Monday, March 5, 2012

UNCC graduate named national book prize finalist

Stephanie Powell Watts, a UNC Charlotte graduate, has been named a Hemingway Foundation/PEN Award finalist for her debut short story collection, “We Are Taking Only What We Need.”

Watts, an English professor at Pennsylvania’s Lehigh University, is one of two finalists for the 2012 prize, considered the nation’s most important award for a first work of fiction. Teju Cole, author of “Open City,” is this year’s winner. Amy Waldman, author of “The Submission,” is also a finalist.

Watts, who grew up in Lenoir and Wilkesboro, graduated from UNCC with an English degree in 1997. With her husband, Bob Watts, she wrote a community column for the Charlotte Observer in 1996-97.

She will read from her collection at 7 p.m. Friday, March 9,at Park Road Books, 4139 Park Road.

In “We Are Taking Only What We Need” ($15.95; BkMk Press), Watts’ characters are young black women living in North Carolina. For the book’s Pushcart Prize-winning story, “Unassigned Territory,” Watts draws from personal experience as a former Jehovah’s Witness. In the story, the narrator, a young black woman, is proselytizing door to door on a hot day in rural North Carolina.

“On the way past the car, past the tired old dog, through the patchy yard,” the narrator recalls as she leaves one woman’s porch, “I can’t be sure, but I think I heard the woman say ‘wetback.’ I don’t know, it could have been the bigoted cicadas or heat stroke, but I think she called me a wetback. I wanted to put my finger in her crumpled face, her skin like the film from Krazy Glue and say something wise and cutting like, ‘Get your racial epithets right, Ms. Einstein.’”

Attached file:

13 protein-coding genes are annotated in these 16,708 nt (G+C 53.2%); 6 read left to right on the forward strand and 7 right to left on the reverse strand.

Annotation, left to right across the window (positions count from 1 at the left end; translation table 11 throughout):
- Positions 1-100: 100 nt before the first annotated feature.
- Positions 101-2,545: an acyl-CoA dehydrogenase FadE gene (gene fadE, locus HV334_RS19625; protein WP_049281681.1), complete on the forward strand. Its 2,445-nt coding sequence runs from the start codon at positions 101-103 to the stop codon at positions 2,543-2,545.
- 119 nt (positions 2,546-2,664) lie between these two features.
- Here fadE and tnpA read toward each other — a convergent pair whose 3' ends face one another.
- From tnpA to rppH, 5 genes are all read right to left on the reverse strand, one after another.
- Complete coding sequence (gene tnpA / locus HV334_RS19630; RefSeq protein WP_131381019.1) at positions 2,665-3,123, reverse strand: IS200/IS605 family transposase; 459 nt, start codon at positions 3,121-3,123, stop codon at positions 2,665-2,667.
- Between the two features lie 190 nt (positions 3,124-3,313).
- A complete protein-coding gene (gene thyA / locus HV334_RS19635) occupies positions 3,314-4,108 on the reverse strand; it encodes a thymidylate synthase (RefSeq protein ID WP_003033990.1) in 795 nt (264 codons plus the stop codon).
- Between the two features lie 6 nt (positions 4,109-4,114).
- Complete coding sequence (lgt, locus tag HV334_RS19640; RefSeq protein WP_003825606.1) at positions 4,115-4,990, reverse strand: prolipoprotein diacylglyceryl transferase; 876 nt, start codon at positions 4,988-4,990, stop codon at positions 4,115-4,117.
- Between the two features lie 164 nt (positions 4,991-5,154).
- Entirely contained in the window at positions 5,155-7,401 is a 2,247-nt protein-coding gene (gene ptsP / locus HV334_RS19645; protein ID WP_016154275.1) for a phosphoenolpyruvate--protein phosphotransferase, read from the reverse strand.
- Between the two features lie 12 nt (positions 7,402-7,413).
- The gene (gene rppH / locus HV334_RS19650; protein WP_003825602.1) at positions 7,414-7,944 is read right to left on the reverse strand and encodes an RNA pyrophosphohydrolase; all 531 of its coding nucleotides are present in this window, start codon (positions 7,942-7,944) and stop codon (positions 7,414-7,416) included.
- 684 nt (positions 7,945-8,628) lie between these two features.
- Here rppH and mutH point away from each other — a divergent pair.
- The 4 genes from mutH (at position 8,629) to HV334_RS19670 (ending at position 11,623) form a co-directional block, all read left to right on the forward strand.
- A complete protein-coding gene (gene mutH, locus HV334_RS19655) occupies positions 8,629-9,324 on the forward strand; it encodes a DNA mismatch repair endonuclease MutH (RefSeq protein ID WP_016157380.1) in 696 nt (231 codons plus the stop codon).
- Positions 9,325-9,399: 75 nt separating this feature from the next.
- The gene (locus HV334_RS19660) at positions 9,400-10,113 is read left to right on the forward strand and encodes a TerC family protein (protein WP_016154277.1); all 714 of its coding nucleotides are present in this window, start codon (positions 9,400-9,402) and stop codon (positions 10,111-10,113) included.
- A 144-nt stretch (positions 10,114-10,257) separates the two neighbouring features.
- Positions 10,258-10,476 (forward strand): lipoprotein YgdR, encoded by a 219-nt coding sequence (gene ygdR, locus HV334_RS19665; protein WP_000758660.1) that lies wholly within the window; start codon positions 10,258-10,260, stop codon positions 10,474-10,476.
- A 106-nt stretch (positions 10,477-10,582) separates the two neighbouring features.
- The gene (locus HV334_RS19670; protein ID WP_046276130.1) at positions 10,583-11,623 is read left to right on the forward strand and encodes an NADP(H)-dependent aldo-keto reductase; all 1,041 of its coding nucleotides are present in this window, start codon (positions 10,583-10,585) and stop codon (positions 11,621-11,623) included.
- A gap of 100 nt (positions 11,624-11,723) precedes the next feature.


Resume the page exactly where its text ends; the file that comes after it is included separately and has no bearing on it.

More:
As a former Jehovah’s Witness, Watts has written a lot about “losing faith and what that feels like and trying to figure out how to reconstitute yourself once you’ve lost faith,” she said in a telephone interview Monday.

Watts, who holds a PhD from the University of Missouri, is now working on a novel. And she has lots of promising life experiences to draw from.

In her early years, she worked at a furniture factory, where part of her job involved fetching fabric swatches from warehouse boxes that sometimes contained spiders “as big as my hand.”

She also once worked at a Hickory shoestring factory, where she boxed packages as they traveled down a conveyer belt.

The experience, she says, was much like the famous Lucille Ball candy factory episode, “but without the charm.”

Another N.C. writer also received an honorable mention in this year’s Hemingway Foundation competition. Marjorie Hudson, who lives in Chatham County, won an honorable mention for “Accidental Birds of the Carolinas.” The short story collection was published by Winston-Salem’s Press 53. A second honorable mention went to Chad Harbach for “The Art of Fielding.”

The late Mary Hemingway founded the award in 1976 to honor the memory of her husband, Ernest Hemingway, and to recognize distinguished first books of fiction.


Anonymous said...

The title on the main page says UNC graduate instead of UNC Charlotte graduate. You might want to update that before all of the Charlotte alum go crazy.

Anonymous said...


Class of 1973

Anonymous said...

Congratulations to Mrs. Watts! I'll definitely be checking her work out soon!

Anonymous said...